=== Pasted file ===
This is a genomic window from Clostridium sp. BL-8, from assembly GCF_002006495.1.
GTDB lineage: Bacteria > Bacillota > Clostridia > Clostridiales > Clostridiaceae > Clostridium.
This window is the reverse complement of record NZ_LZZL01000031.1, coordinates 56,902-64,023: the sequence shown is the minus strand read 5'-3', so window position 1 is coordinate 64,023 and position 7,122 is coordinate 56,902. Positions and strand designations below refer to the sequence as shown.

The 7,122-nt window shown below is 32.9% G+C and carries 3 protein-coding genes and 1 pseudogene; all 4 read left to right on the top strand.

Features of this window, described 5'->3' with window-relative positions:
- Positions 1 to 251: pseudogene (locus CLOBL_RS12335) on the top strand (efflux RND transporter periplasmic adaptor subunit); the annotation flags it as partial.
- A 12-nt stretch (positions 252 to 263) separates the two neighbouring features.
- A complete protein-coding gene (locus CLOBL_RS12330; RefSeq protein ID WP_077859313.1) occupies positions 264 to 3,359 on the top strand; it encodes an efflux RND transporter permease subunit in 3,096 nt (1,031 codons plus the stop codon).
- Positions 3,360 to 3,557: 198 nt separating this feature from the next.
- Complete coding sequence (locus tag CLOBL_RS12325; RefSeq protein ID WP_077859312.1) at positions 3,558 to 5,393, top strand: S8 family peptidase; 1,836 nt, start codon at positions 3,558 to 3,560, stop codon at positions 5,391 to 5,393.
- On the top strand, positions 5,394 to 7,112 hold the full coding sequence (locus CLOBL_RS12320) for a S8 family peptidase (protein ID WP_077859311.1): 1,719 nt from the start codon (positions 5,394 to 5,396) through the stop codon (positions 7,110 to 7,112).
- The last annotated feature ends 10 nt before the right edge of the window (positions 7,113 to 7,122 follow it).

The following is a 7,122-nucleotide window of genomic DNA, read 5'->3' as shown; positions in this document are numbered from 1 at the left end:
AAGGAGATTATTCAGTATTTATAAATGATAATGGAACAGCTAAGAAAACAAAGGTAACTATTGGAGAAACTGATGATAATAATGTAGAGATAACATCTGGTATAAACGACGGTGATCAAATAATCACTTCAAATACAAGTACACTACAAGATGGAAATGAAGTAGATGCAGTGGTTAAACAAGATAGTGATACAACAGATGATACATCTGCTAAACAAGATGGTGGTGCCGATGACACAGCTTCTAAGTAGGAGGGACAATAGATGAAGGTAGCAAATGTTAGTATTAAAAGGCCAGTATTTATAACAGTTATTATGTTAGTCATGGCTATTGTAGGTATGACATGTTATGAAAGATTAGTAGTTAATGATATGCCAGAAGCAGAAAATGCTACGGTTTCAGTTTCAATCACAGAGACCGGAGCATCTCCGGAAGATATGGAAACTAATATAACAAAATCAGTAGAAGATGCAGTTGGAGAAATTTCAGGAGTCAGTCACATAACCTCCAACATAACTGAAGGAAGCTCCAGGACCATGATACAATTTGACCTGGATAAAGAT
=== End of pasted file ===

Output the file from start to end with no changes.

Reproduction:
This is a genomic window from Clostridium sp. BL-8, from assembly GCF_002006495.1.
GTDB lineage: Bacteria > Bacillota > Clostridia > Clostridiales > Clostridiaceae > Clostridium.
This window is the reverse complement of record NZ_LZZL01000031.1, coordinates 56,902-64,023: the sequence shown is the minus strand read 5'-3', so window position 1 is coordinate 64,023 and position 7,122 is coordinate 56,902. Positions and strand designations below refer to the sequence as shown.

The 7,122-nt window shown below is 32.9% G+C and carries 3 protein-coding genes and 1 pseudogene; all 4 read left to right on the top strand.

Features of this window, described 5'->3' with window-relative positions:
- Positions 1 to 251: pseudogene (locus CLOBL_RS12335) on the top strand (efflux RND transporter periplasmic adaptor subunit); the annotation flags it as partial.
- A 12-nt stretch (positions 252 to 263) separates the two neighbouring features.
- A complete protein-coding gene (locus CLOBL_RS12330; RefSeq protein ID WP_077859313.1) occupies positions 264 to 3,359 on the top strand; it encodes an efflux RND transporter permease subunit in 3,096 nt (1,031 codons plus the stop codon).
- Positions 3,360 to 3,557: 198 nt separating this feature from the next.
- Complete coding sequence (locus tag CLOBL_RS12325; RefSeq protein ID WP_077859312.1) at positions 3,558 to 5,393, top strand: S8 family peptidase; 1,836 nt, start codon at positions 3,558 to 3,560, stop codon at positions 5,391 to 5,393.
- On the top strand, positions 5,394 to 7,112 hold the full coding sequence (locus CLOBL_RS12320) for a S8 family peptidase (protein ID WP_077859311.1): 1,719 nt from the start codon (positions 5,394 to 5,396) through the stop codon (positions 7,110 to 7,112).
- The last annotated feature ends 10 nt before the right edge of the window (positions 7,113 to 7,122 follow it).

The following is a 7,122-nucleotide window of genomic DNA, read 5'->3' as shown; positions in this document are numbered from 1 at the left end:
AAGGAGATTATTCAGTATTTATAAATGATAATGGAACAGCTAAGAAAACAAAGGTAACTATTGGAGAAACTGATGATAATAATGTAGAGATAACATCTGGTATAAACGACGGTGATCAAATAATCACTTCAAATACAAGTACACTACAAGATGGAAATGAAGTAGATGCAGTGGTTAAACAAGATAGTGATACAACAGATGATACATCTGCTAAACAAGATGGTGGTGCCGATGACACAGCTTCTAAGTAGGAGGGACAATAGATGAAGGTAGCAAATGTTAGTATTAAAAGGCCAGTATTTATAACAGTTATTATGTTAGTCATGGCTATTGTAGGTATGACATGTTATGAAAGATTAGTAGTTAATGATATGCCAGAAGCAGAAAATGCTACGGTTTCAGTTTCAATCACAGAGACCGGAGCATCTCCGGAAGATATGGAAACTAATATAACAAAATCAGTAGAAGATGCAGTTGGAGAAATTTCAGGAGTCAGTCACATAACCTCCAACATAACTGAAGGAAGCTCCAGGACCATGATACAATTTGACCTGGATAAAGAT